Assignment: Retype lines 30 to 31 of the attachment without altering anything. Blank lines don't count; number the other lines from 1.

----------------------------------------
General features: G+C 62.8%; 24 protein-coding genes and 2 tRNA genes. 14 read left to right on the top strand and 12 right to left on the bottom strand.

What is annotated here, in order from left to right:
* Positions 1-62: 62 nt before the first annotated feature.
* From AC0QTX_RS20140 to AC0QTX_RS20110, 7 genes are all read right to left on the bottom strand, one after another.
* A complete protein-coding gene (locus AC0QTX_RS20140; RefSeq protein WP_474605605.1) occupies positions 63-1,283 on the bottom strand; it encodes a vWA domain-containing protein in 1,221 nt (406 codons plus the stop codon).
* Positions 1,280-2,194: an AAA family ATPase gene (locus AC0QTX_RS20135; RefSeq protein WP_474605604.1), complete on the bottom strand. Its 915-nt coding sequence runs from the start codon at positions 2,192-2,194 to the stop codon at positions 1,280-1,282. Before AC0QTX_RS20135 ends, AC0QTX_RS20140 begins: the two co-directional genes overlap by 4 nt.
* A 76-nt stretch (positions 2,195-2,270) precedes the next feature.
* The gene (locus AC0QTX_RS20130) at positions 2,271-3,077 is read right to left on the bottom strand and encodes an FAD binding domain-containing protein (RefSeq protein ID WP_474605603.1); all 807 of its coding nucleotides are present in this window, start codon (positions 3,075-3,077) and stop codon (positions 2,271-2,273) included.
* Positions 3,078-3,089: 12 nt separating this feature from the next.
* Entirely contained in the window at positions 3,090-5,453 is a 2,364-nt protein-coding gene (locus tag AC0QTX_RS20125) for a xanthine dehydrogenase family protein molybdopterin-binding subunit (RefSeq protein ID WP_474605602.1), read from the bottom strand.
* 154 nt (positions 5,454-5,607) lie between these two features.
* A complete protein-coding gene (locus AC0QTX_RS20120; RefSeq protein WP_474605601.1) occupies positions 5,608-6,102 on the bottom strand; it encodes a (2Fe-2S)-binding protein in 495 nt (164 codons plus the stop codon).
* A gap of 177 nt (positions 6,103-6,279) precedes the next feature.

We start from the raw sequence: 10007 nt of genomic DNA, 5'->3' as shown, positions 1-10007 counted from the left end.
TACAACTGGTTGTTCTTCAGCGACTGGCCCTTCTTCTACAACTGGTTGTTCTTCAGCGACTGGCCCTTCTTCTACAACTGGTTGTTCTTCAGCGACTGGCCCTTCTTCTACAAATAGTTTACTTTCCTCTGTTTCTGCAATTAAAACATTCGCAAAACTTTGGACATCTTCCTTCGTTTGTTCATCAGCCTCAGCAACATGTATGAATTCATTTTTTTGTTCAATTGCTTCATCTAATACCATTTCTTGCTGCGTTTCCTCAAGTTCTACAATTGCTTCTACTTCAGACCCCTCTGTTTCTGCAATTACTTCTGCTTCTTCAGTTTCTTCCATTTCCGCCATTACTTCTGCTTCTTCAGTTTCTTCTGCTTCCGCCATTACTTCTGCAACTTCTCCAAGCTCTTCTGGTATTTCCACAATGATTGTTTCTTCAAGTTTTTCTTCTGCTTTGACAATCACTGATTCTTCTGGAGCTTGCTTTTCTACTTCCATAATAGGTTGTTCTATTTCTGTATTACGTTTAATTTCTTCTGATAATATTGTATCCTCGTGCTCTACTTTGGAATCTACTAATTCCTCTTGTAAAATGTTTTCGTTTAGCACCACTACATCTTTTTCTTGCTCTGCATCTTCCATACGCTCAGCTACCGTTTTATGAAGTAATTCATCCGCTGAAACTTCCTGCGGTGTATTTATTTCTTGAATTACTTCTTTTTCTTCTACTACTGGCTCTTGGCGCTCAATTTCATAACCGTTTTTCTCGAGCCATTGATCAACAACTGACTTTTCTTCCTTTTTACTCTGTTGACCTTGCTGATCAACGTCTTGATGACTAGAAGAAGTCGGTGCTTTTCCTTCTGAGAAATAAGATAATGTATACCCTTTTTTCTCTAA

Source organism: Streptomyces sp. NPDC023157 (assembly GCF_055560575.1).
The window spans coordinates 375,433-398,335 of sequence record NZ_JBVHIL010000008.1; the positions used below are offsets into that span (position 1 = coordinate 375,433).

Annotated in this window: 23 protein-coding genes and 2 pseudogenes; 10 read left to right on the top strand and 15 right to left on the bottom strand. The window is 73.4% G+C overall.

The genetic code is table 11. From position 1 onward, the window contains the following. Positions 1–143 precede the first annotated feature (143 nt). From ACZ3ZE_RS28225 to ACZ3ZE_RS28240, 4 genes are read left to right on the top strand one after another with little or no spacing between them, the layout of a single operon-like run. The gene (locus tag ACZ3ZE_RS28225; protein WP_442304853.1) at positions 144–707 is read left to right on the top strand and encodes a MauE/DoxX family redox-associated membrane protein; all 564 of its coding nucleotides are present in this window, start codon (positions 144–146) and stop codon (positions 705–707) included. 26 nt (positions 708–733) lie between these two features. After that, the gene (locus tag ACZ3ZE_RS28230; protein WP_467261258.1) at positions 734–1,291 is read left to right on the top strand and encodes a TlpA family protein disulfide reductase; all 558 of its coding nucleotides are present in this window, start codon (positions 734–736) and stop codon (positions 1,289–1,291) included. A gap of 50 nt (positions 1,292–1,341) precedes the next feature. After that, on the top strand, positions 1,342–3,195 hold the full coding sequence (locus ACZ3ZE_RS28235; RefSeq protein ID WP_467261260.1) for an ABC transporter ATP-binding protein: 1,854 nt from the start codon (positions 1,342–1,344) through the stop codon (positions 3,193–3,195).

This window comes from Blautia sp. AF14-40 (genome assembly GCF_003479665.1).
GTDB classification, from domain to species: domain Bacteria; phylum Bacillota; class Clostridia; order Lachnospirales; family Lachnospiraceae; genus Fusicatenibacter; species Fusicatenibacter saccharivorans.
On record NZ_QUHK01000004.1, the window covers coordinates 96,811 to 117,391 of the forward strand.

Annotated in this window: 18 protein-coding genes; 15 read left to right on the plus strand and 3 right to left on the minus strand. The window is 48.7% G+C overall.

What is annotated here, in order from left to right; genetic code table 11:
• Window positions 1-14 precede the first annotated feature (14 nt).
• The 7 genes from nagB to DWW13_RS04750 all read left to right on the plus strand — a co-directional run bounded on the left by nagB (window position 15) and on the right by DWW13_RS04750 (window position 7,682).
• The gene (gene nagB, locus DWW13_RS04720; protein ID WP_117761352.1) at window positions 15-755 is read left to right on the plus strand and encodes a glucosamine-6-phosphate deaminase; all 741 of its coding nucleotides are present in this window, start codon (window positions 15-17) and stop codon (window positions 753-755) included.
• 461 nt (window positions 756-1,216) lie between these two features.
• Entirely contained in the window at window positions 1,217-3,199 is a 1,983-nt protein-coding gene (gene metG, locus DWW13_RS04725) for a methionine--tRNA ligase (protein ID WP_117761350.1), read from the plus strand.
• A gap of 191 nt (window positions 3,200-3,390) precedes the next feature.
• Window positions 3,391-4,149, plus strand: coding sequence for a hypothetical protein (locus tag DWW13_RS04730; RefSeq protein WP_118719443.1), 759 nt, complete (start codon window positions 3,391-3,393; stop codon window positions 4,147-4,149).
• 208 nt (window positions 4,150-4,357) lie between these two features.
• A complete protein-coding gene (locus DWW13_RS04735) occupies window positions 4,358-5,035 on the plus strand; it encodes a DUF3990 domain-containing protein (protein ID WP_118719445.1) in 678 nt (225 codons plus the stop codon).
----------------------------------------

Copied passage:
• A gap of 191 nt (window positions 3,200-3,390) precedes the next feature.
• Window positions 3,391-4,149, plus strand: coding sequence for a hypothetical protein (locus tag DWW13_RS04730; RefSeq protein WP_118719443.1), 759 nt, complete (start codon window positions 3,391-3,393; stop codon window positions 4,147-4,149).